The Normandie Impressionniste festival celebrates its ten-year anniversary this year having twice been delayed. Launched as a triennial, it had to be postponed last year so as not to overlap with a gathering of sailing boats called Armada de Rouen, and it was postponed again this year, from its original opening date in April, because of the coronavirus pandemic.
The festival, which organisers have now had to call “an event” due to restrictions on holding festivals, opens this weekend across 200 venues in northern France with exhibitions, concerts and performances.
Unlike previous editions, this year’s programme is not themed but its title A New Day, a New Colour is evocative. “Under this title, we give you Impressionism like you have never seen before”, says Philippe Piguet, the general curator of Normandie Impressionniste, who is also Claude Monet’s great-grandson by marriage. Carte blanche has been given to around 50 artists, such as Claire Tabouret and Fabrice Hyber, both showing work in Rouen, and Flora Moscovici showing in Maromme.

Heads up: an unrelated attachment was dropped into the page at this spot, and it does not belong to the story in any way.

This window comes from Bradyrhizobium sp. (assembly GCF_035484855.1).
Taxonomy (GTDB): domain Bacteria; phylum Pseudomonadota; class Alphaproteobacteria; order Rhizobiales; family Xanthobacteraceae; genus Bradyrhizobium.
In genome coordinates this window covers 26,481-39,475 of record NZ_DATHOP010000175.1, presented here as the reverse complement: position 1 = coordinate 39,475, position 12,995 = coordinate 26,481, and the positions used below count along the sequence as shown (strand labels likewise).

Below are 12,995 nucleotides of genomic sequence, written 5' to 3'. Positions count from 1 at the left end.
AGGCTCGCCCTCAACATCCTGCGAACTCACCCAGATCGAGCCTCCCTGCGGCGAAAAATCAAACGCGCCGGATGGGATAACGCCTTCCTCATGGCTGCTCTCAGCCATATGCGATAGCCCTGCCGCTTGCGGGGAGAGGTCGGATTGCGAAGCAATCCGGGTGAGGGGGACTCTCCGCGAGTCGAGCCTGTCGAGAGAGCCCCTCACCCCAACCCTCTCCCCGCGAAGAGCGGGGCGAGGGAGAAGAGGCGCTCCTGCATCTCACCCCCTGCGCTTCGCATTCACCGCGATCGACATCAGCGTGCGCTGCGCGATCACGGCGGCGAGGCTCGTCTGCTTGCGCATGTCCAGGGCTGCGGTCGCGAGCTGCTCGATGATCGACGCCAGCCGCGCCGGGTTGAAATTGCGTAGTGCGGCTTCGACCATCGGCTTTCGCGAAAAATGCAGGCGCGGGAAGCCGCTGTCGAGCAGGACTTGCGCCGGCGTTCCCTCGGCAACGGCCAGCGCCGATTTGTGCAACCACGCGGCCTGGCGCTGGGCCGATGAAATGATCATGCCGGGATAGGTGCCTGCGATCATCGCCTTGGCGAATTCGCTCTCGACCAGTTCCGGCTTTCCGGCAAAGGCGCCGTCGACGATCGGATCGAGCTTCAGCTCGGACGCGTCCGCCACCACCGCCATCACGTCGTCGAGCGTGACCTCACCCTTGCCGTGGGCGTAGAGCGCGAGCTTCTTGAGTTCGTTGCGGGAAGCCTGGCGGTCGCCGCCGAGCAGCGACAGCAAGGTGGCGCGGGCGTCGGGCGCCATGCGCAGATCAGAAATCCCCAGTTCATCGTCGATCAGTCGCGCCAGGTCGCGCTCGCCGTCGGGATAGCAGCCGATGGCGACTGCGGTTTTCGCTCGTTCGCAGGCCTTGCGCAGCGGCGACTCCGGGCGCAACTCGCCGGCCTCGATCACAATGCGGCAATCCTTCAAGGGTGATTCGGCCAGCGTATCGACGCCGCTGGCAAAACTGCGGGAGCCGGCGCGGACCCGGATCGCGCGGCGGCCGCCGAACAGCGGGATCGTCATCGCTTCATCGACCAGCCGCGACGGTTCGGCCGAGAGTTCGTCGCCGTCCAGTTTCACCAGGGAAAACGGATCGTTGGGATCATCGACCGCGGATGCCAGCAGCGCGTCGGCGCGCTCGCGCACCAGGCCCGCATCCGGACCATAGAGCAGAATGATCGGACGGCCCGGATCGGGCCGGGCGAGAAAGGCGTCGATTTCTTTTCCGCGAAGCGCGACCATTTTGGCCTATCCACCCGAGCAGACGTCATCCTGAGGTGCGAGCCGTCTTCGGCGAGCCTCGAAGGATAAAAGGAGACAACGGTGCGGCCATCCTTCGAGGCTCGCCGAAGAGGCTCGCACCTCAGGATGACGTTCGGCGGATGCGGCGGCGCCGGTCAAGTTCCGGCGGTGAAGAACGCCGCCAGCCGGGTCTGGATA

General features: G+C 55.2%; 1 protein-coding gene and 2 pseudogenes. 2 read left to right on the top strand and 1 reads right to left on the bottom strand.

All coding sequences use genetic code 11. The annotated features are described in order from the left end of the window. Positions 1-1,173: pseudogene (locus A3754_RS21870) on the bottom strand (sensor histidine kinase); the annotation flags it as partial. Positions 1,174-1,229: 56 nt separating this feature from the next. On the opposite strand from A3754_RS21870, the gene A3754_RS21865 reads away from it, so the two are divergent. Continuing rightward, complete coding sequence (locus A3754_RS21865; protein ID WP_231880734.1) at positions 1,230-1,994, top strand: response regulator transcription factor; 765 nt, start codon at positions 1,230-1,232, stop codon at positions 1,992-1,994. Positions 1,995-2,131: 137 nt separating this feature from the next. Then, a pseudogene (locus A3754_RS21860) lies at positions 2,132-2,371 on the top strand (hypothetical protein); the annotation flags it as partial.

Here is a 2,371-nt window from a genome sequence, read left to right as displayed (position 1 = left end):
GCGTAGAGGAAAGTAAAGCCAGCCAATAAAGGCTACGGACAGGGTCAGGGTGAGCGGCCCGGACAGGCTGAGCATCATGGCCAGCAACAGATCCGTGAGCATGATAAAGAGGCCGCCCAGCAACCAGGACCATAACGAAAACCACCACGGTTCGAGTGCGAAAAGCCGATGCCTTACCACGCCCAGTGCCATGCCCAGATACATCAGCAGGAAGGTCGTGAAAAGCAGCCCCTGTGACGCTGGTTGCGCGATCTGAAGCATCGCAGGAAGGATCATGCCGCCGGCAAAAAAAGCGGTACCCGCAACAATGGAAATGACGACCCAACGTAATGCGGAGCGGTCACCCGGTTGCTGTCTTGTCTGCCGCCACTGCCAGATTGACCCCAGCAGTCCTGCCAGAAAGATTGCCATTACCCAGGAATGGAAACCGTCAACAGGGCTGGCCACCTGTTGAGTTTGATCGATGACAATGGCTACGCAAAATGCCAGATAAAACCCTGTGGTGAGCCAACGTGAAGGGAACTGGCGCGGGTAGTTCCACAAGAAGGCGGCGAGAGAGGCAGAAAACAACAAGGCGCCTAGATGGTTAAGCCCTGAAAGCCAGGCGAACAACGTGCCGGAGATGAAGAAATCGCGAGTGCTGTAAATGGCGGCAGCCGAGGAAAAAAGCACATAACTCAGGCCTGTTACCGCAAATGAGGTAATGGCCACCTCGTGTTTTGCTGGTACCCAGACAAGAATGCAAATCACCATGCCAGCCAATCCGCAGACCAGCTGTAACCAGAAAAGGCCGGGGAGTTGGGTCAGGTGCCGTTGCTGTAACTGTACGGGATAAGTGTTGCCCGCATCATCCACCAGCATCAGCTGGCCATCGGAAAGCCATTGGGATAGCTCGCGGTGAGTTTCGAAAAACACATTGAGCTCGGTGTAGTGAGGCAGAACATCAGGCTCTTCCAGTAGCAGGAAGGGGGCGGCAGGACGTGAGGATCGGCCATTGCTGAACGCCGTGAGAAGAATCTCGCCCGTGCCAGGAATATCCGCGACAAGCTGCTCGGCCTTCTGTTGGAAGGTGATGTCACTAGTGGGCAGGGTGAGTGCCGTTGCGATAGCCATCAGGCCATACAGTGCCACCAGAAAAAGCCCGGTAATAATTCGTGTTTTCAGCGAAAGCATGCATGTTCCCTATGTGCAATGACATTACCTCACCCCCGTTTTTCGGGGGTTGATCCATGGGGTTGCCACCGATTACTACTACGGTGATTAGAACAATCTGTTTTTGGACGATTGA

One of the highlights of the festival will be the very first exhibition devoted to the collection of the French industrialist and coal tycoon François Depeaux. The collection of 600 paintings includes works by Monet, Pierre-Auguste Renoir and Alfred Sisley, and will be on show at the Musée des Beaux-arts de Rouen (11 July-15 November).
• Normandie Impressionniste, various venues in northern France, 4 July -11 November